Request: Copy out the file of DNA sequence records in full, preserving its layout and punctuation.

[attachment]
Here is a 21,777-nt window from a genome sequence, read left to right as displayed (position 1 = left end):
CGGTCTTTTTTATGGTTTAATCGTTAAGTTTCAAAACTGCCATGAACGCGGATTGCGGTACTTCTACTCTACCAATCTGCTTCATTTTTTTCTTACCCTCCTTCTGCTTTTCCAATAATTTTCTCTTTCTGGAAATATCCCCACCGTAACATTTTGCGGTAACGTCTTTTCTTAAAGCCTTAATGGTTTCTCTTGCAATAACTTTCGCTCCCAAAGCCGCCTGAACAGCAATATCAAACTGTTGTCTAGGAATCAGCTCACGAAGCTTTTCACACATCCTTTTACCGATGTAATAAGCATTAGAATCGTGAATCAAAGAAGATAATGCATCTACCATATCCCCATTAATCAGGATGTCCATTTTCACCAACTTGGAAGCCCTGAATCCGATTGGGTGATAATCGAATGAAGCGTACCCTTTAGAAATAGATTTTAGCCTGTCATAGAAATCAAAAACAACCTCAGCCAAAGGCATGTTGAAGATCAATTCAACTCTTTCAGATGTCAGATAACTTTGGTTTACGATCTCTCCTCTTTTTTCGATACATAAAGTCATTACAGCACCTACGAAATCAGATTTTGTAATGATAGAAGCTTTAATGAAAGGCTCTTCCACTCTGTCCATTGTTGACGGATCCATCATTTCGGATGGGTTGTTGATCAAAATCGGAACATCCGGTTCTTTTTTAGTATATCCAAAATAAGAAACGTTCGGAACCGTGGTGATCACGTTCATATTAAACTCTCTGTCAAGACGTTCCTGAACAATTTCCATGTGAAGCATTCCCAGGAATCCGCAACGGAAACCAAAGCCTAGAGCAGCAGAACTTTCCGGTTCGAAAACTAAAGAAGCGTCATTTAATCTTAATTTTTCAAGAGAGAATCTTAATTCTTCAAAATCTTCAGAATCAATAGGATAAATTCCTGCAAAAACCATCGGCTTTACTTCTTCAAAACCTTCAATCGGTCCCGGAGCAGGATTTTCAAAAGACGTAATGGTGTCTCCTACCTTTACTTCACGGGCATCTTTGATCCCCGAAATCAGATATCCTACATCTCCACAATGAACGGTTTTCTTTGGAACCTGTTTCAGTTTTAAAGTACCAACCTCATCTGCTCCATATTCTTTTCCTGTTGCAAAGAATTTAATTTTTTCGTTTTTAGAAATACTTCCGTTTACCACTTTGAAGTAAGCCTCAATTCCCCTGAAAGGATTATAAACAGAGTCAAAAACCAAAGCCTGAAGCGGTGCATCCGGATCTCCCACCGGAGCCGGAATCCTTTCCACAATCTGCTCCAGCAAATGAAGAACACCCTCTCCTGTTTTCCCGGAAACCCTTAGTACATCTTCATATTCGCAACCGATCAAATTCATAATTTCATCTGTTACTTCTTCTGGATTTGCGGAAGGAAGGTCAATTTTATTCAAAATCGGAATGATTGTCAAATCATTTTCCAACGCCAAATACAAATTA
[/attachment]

Here is a 21,777-nt window from a genome sequence, read left to right as displayed (position 1 = left end):
CGGTCTTTTTTATGGTTTAATCGTTAAGTTTCAAAACTGCCATGAACGCGGATTGCGGTACTTCTACTCTACCAATCTGCTTCATTTTTTTCTTACCCTCCTTCTGCTTTTCCAATAATTTTCTCTTTCTGGAAATATCCCCACCGTAACATTTTGCGGTAACGTCTTTTCTTAAAGCCTTAATGGTTTCTCTTGCAATAACTTTCGCTCCCAAAGCCGCCTGAACAGCAATATCAAACTGTTGTCTAGGAATCAGCTCACGAAGCTTTTCACACATCCTTTTACCGATGTAATAAGCATTAGAATCGTGAATCAAAGAAGATAATGCATCTACCATATCCCCATTAATCAGGATGTCCATTTTCACCAACTTGGAAGCCCTGAATCCGATTGGGTGATAATCGAATGAAGCGTACCCTTTAGAAATAGATTTTAGCCTGTCATAGAAATCAAAAACAACCTCAGCCAAAGGCATGTTGAAGATCAATTCAACTCTTTCAGATGTCAGATAACTTTGGTTTACGATCTCTCCTCTTTTTTCGATACATAAAGTCATTACAGCACCTACGAAATCAGATTTTGTAATGATAGAAGCTTTAATGAAAGGCTCTTCCACTCTGTCCATTGTTGACGGATCCATCATTTCGGATGGGTTGTTGATCAAAATCGGAACATCCGGTTCTTTTTTAGTATATCCAAAATAAGAAACGTTCGGAACCGTGGTGATCACGTTCATATTAAACTCTCTGTCAAGACGTTCCTGAACAATTTCCATGTGAAGCATTCCCAGGAATCCGCAACGGAAACCAAAGCCTAGAGCAGCAGAACTTTCCGGTTCGAAAACTAAAGAAGCGTCATTTAATCTTAATTTTTCAAGAGAGAATCTTAATTCTTCAAAATCTTCAGAATCAATAGGATAAATTCCTGCAAAAACCATCGGCTTTACTTCTTCAAAACCTTCAATCGGTCCCGGAGCAGGATTTTCAAAAGACGTAATGGTGTCTCCTACCTTTACTTCACGGGCATCTTTGATCCCCGAAATCAGATATCCTACATCTCCACAATGAACGGTTTTCTTTGGAACCTGTTTCAGTTTTAAAGTACCAACCTCATCTGCTCCATATTCTTTTCCTGTTGCAAAGAATTTAATTTTTTCGTTTTTAGAAATACTTCCGTTTACCACTTTGAAGTAAGCCTCAATTCCCCTGAAAGGATTATAAACAGAGTCAAAAACCAAAGCCTGAAGCGGTGCATCCGGATCTCCCACCGGAGCCGGAATCCTTTCCACAATCTGCTCCAGCAAATGAAGAACACCCTCTCCTGTTTTCCCGGAAACCCTTAGTACATCTTCATATTCGCAACCGATCAAATTCATAATTTCATCTGTTACTTCTTCTGGATTTGCGGAAGGAAGGTCAATTTTATTCAAAATCGGAATGATTGTCAAATCATTTTCCAACGCCAAATACAAATTA